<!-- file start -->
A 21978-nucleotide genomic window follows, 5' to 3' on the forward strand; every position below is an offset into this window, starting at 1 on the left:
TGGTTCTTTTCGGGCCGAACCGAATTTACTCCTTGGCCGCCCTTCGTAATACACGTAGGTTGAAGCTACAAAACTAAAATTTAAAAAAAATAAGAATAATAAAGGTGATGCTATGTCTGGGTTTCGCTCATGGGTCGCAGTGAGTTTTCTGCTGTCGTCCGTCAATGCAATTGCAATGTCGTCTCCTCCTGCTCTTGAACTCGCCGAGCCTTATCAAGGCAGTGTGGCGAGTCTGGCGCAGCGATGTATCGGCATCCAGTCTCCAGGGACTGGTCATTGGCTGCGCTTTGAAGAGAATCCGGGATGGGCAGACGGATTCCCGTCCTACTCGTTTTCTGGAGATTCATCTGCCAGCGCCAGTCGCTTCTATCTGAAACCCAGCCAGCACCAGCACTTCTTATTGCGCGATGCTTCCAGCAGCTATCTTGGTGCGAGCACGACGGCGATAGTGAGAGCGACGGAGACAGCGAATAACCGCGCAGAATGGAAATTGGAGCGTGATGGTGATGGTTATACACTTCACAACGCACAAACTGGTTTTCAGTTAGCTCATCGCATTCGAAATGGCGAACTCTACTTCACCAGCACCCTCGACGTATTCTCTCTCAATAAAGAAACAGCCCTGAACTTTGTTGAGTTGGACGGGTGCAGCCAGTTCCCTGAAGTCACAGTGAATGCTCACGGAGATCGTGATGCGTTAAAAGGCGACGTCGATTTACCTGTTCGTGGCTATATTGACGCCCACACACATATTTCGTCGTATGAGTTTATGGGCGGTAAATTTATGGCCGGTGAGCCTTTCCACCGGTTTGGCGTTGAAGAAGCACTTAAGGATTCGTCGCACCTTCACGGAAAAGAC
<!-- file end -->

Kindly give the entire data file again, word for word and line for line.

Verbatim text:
A 21978-nucleotide genomic window follows, 5' to 3' on the forward strand; every position below is an offset into this window, starting at 1 on the left:
TGGTTCTTTTCGGGCCGAACCGAATTTACTCCTTGGCCGCCCTTCGTAATACACGTAGGTTGAAGCTACAAAACTAAAATTTAAAAAAAATAAGAATAATAAAGGTGATGCTATGTCTGGGTTTCGCTCATGGGTCGCAGTGAGTTTTCTGCTGTCGTCCGTCAATGCAATTGCAATGTCGTCTCCTCCTGCTCTTGAACTCGCCGAGCCTTATCAAGGCAGTGTGGCGAGTCTGGCGCAGCGATGTATCGGCATCCAGTCTCCAGGGACTGGTCATTGGCTGCGCTTTGAAGAGAATCCGGGATGGGCAGACGGATTCCCGTCCTACTCGTTTTCTGGAGATTCATCTGCCAGCGCCAGTCGCTTCTATCTGAAACCCAGCCAGCACCAGCACTTCTTATTGCGCGATGCTTCCAGCAGCTATCTTGGTGCGAGCACGACGGCGATAGTGAGAGCGACGGAGACAGCGAATAACCGCGCAGAATGGAAATTGGAGCGTGATGGTGATGGTTATACACTTCACAACGCACAAACTGGTTTTCAGTTAGCTCATCGCATTCGAAATGGCGAACTCTACTTCACCAGCACCCTCGACGTATTCTCTCTCAATAAAGAAACAGCCCTGAACTTTGTTGAGTTGGACGGGTGCAGCCAGTTCCCTGAAGTCACAGTGAATGCTCACGGAGATCGTGATGCGTTAAAAGGCGACGTCGATTTACCTGTTCGTGGCTATATTGACGCCCACACACATATTTCGTCGTATGAGTTTATGGGCGGTAAATTTATGGCCGGTGAGCCTTTCCACCGGTTTGGCGTTGAAGAAGCACTTAAGGATTCGTCGCACCTTCACGGAAAAGAC